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Batch processing

TLDR: Batch processing is a way of running computer programs automatically without needing constant user interaction. It's like a chef preparing a bunch of dishes at once without needing to be told what to do for each dish.

Batch processing has been around for a long time, and it started with early computers that could only run one program at a time. Users would bring their program and data to the computer, load it in, run it, and then take the output. As computers got faster, the time it took to set up and take down each program became a bigger part of the overall time. So, they developed something called a "monitor" that could process a series of programs, or a batch, one after the other. The output would often be written to magnetic tape and printed or punched offline.

In the 1960s, third-generation computers came along that could run multiple batch programs at the same time. This meant that the system could stay busy by running multiple programs simultaneously. They also developed something called a "job scheduler" that could manage the resources needed by each job, like memory and disk space. IBM's Job Control Language (JCL) became a popular scripting language for supplying this information. They also came up with a way to submit batch jobs from remote terminals.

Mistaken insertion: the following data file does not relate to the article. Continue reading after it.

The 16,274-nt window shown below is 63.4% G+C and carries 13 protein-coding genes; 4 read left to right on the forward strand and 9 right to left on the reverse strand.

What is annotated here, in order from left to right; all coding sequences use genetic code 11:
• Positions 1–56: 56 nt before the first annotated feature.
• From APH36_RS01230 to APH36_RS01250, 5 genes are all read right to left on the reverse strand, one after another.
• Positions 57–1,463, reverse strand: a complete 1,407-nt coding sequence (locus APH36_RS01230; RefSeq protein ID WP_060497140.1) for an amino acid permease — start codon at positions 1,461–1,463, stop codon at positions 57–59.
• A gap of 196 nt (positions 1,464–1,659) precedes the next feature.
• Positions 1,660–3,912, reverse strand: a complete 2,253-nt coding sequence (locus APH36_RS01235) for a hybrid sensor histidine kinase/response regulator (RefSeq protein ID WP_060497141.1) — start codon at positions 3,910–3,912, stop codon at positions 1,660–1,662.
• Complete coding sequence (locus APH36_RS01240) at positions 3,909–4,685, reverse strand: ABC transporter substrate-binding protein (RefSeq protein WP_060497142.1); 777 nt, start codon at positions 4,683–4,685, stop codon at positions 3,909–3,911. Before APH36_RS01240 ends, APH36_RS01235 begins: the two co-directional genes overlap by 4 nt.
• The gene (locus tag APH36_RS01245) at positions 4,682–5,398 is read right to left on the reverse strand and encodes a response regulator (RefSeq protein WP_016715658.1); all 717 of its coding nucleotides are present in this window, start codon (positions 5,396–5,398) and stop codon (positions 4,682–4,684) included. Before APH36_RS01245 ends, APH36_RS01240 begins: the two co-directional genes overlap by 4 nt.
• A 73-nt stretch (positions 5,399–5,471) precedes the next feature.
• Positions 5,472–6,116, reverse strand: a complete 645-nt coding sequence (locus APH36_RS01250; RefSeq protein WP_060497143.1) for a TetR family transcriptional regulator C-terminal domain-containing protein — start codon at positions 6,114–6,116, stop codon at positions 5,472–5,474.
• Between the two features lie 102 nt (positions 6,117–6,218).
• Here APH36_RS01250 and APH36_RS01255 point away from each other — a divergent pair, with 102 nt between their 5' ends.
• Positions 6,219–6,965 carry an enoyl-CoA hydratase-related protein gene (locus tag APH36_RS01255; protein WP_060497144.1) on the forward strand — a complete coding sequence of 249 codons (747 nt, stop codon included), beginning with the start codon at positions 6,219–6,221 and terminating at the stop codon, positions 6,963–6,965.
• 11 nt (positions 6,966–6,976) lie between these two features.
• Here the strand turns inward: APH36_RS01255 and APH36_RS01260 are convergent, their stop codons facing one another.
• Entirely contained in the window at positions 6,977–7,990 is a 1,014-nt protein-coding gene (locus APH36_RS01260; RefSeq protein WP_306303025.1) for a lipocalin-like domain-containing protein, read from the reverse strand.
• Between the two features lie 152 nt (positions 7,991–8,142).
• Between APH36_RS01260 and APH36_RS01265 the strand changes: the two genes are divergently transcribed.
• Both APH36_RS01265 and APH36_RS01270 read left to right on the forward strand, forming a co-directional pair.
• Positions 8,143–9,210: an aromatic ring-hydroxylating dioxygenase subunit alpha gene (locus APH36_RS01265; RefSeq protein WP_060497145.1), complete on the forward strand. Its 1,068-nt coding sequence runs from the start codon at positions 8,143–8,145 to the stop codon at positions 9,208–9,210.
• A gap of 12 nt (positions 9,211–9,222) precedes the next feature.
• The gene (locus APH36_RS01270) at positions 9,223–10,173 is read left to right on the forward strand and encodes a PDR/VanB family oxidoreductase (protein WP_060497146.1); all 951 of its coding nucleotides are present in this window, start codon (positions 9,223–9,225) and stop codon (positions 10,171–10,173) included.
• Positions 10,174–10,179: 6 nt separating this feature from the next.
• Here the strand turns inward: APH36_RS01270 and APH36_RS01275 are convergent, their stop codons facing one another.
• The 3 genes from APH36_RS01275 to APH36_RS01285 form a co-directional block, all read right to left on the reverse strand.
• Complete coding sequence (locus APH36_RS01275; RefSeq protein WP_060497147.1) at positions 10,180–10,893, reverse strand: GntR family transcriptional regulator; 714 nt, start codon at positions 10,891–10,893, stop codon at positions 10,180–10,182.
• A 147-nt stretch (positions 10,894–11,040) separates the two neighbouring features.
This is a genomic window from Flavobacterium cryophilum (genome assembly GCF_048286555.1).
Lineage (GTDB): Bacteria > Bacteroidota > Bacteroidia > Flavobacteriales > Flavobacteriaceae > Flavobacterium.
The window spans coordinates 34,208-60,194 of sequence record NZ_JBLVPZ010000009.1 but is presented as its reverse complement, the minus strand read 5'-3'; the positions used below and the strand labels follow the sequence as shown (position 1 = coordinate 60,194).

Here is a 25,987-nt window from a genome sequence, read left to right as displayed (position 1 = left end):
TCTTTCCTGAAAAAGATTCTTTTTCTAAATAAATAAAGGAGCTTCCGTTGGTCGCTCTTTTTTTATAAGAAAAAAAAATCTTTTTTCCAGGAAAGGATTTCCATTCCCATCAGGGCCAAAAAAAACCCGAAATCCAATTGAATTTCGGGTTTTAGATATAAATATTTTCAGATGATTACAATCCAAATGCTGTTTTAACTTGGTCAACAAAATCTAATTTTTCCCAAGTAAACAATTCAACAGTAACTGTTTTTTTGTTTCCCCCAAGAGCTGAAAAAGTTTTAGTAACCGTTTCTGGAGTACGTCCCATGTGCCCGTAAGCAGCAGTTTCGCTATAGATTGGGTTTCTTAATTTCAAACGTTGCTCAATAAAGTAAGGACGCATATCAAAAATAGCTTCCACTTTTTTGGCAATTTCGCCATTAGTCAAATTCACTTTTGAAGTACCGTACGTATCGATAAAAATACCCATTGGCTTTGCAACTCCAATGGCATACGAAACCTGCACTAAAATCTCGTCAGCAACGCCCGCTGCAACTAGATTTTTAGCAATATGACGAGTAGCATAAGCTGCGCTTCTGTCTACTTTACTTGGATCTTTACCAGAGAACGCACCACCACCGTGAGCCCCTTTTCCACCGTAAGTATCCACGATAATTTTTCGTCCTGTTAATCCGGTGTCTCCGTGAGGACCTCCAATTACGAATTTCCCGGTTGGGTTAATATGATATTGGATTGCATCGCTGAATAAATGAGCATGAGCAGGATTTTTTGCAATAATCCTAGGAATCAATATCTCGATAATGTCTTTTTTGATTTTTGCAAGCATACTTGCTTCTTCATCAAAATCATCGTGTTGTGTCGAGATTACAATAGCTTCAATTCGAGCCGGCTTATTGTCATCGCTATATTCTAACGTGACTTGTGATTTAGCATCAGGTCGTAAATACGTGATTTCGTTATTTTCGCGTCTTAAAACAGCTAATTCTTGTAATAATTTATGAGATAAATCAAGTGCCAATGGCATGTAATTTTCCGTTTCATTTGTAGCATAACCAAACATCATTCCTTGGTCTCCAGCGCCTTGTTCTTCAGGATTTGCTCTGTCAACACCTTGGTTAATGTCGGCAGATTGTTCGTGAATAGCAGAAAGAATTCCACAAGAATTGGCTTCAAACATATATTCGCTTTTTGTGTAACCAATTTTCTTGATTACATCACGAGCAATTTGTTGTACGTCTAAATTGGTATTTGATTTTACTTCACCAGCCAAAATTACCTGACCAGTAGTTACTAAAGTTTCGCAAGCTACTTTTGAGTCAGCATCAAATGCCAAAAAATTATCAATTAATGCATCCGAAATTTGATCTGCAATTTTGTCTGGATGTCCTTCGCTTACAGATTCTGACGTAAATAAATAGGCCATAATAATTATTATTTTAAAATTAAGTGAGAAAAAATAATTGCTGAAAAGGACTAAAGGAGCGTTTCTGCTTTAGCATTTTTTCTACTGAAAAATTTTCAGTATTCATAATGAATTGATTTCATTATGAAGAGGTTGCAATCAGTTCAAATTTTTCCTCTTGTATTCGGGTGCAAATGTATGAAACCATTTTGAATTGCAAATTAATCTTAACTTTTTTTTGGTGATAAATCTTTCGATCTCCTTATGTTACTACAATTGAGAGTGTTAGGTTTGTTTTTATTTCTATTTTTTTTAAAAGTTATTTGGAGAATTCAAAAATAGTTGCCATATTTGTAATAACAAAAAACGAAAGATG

Today, batch processing is still widely used in many organizations because it's great for tasks that don't need constant user interaction. For example, it's used for bulk database updates, converting files from one format to another, and training machine learning models. Modern batch applications use frameworks like Spring Batch or Java's JSR 352 to handle fault tolerance and scalability. They can also be integrated with grid computing solutions to distribute the workload across multiple processors.

A batch window is a period of time when the computer system can run batch jobs without interference from other online systems. This is important for tasks like end-of-day processing in banks. The batch size refers to the number of work units processed in one batch operation. It can vary depending on the task at hand.

Overall, batch processing is a valuable method for automating repetitive tasks and efficiently processing large amounts of data. It has evolved over time and continues to be an important part of computer systems today.

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